A Wind of Change(A Shade of Vampire,Book 17)(7) by Bella Forrest
At the entrance to our towering apartment block, two hooded men smoked by the doorway. I fixed my eyes on the ground and strode through the door. I walked to the far corner of the entry area where the mailboxes were stacked. Pulling the key from my bag’s zip pocket, I opened our box. There was only one letter inside. A thin brown envelope addressed to Nadia Haik.
It was still strange to see my mother being addressed by her maiden name, even though it had been more than two years now since the divorce. I slipped the letter into my bag, locked the box and hurried past the elevator toward the stairs. I never used the elevator anymore, not since it had broken down on me six months ago and I’d been trapped in it alone for two hours before the engineer came.
I climbed up staircase after staircase until I reached the seventh floor. Panting, I leaned against the wall to catch my breath. The smell of delicious cooking wafted into my nostrils. It made me realize how hungry I was.
I ran the rest of the distance to the door of our two-bedroom apartment and opened it with my key.
“River?” My mother’s voice drifted through from the kitchen as I shut the door behind me.
“Hello, Mom,” I called back, untying my shoes.
She appeared in the hallway wearing an apron, her thick brown hair tied up in a bun. She placed her hands on her waist, her turquoise eyes wide.
“What happened? I tried to call you.”
“Sorry. My phone battery died.” I finished taking off my shoes and stood up straight. At five-seven, I was two inches taller than my mother.
“How come you’re almost an hour late?”
“I got delayed on the bus journey home.” I reached into my bag for her letter and handed it to her. She took it from me and eyed it briefly before looking back at me. I could see the question behind her eyes, but I knew she’d wait until my sisters had gone to bed.
“You must be starving.” She took my hand and led me into the kitchen. I dumped my bag on the floor. My three siblings were still seated at the table in the center of the small room.
“Why are you so late, River?” Lalia, my six-year-old sister, scolded through a mouthful of hummus.
I heaved a sigh and sat down at the table. “The buses weren’t behaving themselves.”
My ten-year-old sister Dafne peered at me through her round purple spectacles. “Where did you go?”
“You know… the restaurant.”
Dafne, Lalia and I looked more like our mother than our father—more Lebanese than Italian. We shared her eye color, her rich brown hair and light tan skin. My nineteen-year-old brother sitting opposite me resembled our father uncannily with his black hair, brown eyes and whiter skin tone.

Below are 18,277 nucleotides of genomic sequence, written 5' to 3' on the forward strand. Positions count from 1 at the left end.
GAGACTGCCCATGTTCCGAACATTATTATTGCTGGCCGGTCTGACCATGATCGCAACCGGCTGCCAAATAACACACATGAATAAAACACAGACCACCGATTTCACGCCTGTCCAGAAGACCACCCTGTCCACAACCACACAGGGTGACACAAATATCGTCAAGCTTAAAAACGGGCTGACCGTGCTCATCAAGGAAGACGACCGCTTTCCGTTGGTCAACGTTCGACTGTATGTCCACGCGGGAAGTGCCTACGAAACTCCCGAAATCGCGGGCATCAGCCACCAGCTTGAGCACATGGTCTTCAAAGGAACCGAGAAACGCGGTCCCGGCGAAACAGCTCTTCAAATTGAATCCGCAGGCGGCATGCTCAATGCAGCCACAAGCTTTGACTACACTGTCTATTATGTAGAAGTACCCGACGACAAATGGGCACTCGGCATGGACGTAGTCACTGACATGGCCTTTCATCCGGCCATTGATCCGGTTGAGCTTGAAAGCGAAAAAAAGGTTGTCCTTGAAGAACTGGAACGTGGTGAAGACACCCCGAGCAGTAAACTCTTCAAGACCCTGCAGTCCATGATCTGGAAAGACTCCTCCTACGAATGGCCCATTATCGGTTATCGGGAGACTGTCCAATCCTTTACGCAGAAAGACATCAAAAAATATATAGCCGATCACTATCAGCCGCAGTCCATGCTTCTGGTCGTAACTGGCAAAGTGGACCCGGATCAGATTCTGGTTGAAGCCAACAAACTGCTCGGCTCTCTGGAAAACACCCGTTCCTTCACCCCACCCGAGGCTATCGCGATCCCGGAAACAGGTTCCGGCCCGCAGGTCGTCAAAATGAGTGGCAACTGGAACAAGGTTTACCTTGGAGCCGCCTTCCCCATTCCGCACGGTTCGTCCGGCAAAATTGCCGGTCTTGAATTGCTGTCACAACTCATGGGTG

“Hello, Jamil,” I said, giving him a smile.
He gave me a lopsided half-smile and met my gaze briefly before mumbling inaudibly to himself and looking down at the table. I could see that my mother had been feeding him when I’d arrived back—he had half a plate of stuffed eggplant and falafel still in front of him.
My mother approached with my plate and set it down in front of me. My mouth watering, I dug right in. There was nothing in the world like my mom’s cooking. She resumed her seat next to Jamil, picked up his fork and continued feeding him.
“How’s the makdous?” she asked. “I think I added too little salt.”
“No, it’s perfect,” I said. “So what have you guys been up to today?”
“We’ve just been hanging around the apartment… Dafne’s been getting a headstart on her history homework—”
“Hey, River, you know my class is studying the Ancient Egyptians next year?” Dafne interrupted. “Finally!”
I chuckled. Our grandfather on my mother’s side being an Egyptologist, I wouldn’t have been surprised if Dafne knew more about Egyptian history than her history teacher.
“And Lalia painted a picture,” my mother continued.
“Of us!” Lalia piped up. Still clutching a piece of falafel in one hand, she slid off her seat and ran out of the kitchen. She returned with a watercolor painting. It was typical Lalia-style—brave, bold colors and half a dozen giant flowers floating around our stick figures for no discernible reason. This wasn’t the first family portrait Lalia had painted. We had a whole pile of them stacked beneath her bed. But something about this one made me stop chewing.
Our father was missing. This was the first painting I’d seen of hers where she’d excluded him.
Although it made me ache inside, I supposed it was a good thing. Perhaps she was letting go. I caught my mother’s eye. From the look of melancholy on her face, I could tell that she was thinking the same thing.
“It’s beautiful, Laly,” I said, kissing her chubby cheek.
She grinned proudly before setting the picture down on the kitchen counter and resuming her seat between Dafne and my mother.
“We also made baklava,” my mother said.
“Can I have some?” Lalia said, stuffing the last forkful of her main course into her mouth.
My mother rolled her eyes. “You already sneaked five pieces before dinner, little rascal.”
“Just one… please?” Lalia fluttered her eyelashes.
“I’ll give you half a piece,” my mother muttered, standing up and opening the fridge door.
Lalia pulled her grumpy face.
“Baklava will start coming out of your ears soon if you’re not careful,” Dafne said, casting Lalia a sideways glance.